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Independent Contractor or Employee?
Classify Workers Correctly or Risk Sanctions
The practice of using independent contractors as part of a company’s business model, if used correctly, can provide flexibility and cost savings. In today’s weak economy, the practice of using independent contractors has been on the rise. While the use of independent contractors is not alone illegal, those businesses that use independent contractors in order to avoid paying payroll taxes or to avoid their obligations under the Fair Labor Standards Act could be illegal and subject a business to significant
Recently a number of states have entered into memorandums of agreement with the Department of Labor to share information and coordinate enforcement efforts to combat what the government perceives as a growing problem of employers misclassifying workers as independent contractors. Louisiana became the 13th state to enter into such an agreement. (California, Colorado, Connecticut, Hawaii, Illinois, Maryland, Massachusetts, Minnesota, Missouri, Montana, Utah and Washington have all signed similar agreements.) In 2011 the Wage and Hour Division of the DOL collected more than $5 million in back wages for minimum wage and overtime violations under the Fair Labor Standards Act. Additionally, U.S. Secretary of Labor Hilda Solis entered into an agreement with the Internal Revenue Service to improve efforts to eliminate the use of independent contractors as a business practice.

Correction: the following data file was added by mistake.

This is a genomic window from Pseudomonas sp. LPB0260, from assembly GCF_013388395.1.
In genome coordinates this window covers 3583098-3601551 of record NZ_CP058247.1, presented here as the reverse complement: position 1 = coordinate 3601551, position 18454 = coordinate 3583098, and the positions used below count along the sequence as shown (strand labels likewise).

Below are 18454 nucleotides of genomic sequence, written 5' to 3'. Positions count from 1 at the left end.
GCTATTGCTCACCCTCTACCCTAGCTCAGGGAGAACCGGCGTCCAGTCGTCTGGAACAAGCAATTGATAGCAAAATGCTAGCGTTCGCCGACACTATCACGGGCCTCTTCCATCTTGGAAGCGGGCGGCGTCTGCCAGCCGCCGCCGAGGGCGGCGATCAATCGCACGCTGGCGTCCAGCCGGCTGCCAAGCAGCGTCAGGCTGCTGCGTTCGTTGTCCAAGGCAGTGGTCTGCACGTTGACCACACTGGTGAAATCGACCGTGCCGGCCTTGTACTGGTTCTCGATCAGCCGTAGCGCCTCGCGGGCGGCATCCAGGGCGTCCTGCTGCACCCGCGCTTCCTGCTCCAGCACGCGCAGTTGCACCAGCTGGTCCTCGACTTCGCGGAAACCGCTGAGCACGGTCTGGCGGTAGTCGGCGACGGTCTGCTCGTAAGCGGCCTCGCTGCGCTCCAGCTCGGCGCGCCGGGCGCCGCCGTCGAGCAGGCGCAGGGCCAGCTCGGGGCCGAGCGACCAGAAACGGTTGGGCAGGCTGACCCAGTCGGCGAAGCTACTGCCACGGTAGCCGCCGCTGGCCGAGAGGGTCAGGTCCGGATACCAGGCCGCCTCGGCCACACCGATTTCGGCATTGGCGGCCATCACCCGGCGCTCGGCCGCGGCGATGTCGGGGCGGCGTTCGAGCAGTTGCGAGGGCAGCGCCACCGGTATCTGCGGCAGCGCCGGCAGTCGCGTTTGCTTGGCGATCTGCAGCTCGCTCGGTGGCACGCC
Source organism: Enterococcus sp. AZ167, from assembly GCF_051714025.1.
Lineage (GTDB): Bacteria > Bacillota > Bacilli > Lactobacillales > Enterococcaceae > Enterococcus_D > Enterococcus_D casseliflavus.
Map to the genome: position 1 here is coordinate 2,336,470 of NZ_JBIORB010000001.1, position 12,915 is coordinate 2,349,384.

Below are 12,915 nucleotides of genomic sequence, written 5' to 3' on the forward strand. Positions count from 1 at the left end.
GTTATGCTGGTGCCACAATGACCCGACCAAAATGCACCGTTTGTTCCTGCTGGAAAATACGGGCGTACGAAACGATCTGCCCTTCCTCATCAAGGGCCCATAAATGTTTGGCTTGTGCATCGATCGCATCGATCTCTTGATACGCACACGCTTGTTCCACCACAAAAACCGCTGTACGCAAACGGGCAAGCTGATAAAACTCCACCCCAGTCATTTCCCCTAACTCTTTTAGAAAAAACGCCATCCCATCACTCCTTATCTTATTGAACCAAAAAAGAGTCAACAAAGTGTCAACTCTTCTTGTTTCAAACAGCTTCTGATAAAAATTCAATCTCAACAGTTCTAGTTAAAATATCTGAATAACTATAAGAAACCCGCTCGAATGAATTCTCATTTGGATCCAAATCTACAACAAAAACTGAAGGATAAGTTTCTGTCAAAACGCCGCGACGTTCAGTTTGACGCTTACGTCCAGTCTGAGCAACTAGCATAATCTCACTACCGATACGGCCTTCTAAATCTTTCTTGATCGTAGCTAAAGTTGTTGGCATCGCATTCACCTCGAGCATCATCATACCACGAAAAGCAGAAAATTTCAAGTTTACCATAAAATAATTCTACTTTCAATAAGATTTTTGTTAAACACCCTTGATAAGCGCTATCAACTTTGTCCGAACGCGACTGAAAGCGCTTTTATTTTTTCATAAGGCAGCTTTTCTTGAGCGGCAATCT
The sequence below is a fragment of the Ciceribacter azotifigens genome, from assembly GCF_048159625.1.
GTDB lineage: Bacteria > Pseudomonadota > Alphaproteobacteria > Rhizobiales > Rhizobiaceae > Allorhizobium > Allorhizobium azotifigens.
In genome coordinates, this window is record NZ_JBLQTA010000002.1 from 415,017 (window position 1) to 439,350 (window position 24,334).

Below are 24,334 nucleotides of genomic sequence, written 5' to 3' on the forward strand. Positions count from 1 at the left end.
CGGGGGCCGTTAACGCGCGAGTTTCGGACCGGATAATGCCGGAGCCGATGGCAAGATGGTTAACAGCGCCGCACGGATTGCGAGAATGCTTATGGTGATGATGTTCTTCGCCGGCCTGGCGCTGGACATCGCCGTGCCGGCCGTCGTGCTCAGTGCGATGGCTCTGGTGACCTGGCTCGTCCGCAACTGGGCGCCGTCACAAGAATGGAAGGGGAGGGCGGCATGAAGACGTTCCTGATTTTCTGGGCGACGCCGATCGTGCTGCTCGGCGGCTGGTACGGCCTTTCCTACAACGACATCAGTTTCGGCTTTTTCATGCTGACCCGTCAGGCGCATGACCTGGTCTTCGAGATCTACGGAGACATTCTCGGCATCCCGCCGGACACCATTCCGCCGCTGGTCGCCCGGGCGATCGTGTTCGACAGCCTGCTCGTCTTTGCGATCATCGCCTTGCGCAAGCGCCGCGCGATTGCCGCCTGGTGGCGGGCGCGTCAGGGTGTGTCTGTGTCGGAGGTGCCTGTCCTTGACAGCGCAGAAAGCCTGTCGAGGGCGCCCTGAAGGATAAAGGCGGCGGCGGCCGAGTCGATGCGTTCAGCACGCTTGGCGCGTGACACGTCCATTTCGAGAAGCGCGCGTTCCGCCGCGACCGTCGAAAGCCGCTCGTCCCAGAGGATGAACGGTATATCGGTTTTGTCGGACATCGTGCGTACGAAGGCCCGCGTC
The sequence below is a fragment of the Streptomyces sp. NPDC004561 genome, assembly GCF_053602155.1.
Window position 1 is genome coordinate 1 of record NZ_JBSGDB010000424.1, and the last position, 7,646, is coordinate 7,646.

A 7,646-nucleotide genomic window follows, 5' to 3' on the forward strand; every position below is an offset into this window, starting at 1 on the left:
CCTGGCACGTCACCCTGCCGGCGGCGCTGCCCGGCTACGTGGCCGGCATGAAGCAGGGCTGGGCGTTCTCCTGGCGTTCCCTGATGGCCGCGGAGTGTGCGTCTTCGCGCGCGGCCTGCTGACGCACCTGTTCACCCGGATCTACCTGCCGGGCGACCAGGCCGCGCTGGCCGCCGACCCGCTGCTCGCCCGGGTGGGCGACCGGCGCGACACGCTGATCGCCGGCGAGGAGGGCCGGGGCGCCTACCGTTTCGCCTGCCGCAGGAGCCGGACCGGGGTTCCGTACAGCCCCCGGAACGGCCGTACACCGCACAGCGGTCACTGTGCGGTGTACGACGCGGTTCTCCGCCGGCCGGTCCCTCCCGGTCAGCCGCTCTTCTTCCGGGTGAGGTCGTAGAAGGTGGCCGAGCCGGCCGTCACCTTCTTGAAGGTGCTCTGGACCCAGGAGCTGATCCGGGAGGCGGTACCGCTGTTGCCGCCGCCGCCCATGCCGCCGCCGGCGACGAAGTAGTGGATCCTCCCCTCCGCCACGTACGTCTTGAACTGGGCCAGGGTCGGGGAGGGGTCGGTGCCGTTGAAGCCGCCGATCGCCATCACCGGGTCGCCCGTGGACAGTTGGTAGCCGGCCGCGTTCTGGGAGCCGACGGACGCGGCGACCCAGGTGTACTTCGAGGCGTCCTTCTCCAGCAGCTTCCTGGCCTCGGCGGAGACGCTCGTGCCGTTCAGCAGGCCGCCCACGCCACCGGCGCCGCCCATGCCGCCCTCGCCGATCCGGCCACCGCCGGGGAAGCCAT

These coordinated efforts to attack the use of independent contractors is the result of a report released recently by the General Accounting Office (GAO) titled “Employee Misclassification-Improved Coordination, Outreach and Targeting Could Better Ensure Detection and Prevention.” In this report the GAO described the impact of misclassifying workers as independent contractors on various agencies and factors:
- Misclassified workers who are not paid properly for overtime
- Federal programs such as Social Security and Medicare are impacted
- State programs such as unemployment insurance and workers’ compensation are affected.
Further, the GAO estimated that the cost to the federal government for the misclassification of employees was in excess of $2.72 billion in 2006.
The coordination between federal agencies as well as the cooperation between the federal government and the states should serve as a wake-up call to companies to re-examine their use of independent contractors and insure they are in compliance with the relevant state and federal laws. In order to minimize a company’s exposure to an attack on its use of independent contractors in its business, employers who engage independent contractors should consider the following steps: